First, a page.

The first draft of the Arctic Council communication strategy will soon be sent to a contact group for evaluation.The draft of the communication strategy is based on groundwork done by the Arctic Council Communication and Outreach group which was active during the period 2010-2011. The group was lead by Giles Norman from Canada who did extensive surveys with representatives from the member states, permanent participants, and working groups to evaluate the communication needs of the Arctic Council. This work resulted in the Arctic Council Communications and Outreach Guidelines which were approved in 2011.

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The Arctic Monitoring and Assessment Programme (AMAP) recently published a detailed scientific assessment on mercury in the Arctic, updating previous assessments made in 1998 and 2004.

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The Arctic States call for powerful measures to reduce emissions: “The fight against climate change is an imperative common challenge for the international community and requires immediate global measures. To highlight the effects of global warming in the Arctic, Sweden, which holds the chairmanship of the Arctic Council, will today host a seminar in the margins of the climate conference.”

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The Swedish Chairmanship of the Arctic Council, along with the Arctic Monitoring and Assessment Programme (AMAP) and Greenland, will present a side event on current environmental trends in the Arctic during the COP17/CMP7 United Nations Climate Change Conference held in Durban, South Africa.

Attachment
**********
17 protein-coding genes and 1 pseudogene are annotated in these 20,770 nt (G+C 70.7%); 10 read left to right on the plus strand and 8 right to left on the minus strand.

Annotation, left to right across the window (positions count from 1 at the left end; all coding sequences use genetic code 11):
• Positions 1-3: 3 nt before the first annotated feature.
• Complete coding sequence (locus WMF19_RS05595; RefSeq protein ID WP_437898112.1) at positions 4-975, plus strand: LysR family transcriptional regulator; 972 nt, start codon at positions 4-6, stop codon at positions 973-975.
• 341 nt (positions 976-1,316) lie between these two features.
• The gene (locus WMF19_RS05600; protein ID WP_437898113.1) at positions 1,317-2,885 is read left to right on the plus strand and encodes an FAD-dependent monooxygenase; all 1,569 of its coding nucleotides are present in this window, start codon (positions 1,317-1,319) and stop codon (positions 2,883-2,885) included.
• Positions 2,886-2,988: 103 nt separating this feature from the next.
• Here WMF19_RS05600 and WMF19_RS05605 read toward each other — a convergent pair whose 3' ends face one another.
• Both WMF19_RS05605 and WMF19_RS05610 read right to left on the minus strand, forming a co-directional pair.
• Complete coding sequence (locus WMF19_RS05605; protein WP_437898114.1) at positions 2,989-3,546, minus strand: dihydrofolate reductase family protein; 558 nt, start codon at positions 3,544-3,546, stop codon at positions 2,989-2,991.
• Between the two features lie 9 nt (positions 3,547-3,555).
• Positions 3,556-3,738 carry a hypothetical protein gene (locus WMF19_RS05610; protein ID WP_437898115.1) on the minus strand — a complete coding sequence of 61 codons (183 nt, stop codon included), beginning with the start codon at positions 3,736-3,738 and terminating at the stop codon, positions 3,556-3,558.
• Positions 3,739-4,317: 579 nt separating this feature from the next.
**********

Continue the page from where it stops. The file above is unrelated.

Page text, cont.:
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Industrial development of the Arctic has been accompanied by waste accumulation, especially in the vicinity of indigenous villages. This represents a growing threat to safety and health of the Arctic people who – due to traditional living conditions – are exposed to higher levels of contamination in the air, water, soil and their food supply.

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The Arctic Biodiversity Assessment (ABA) was endorsed by the Arctic Council in 2006. The aims of the ABA are to provide a much needed description of the current state of the Arctic’s ecosystems and biodiversity, create a baseline for use in global and regional assessments of biodiversity, and provide a basis to inform and guide future Arctic Council work.

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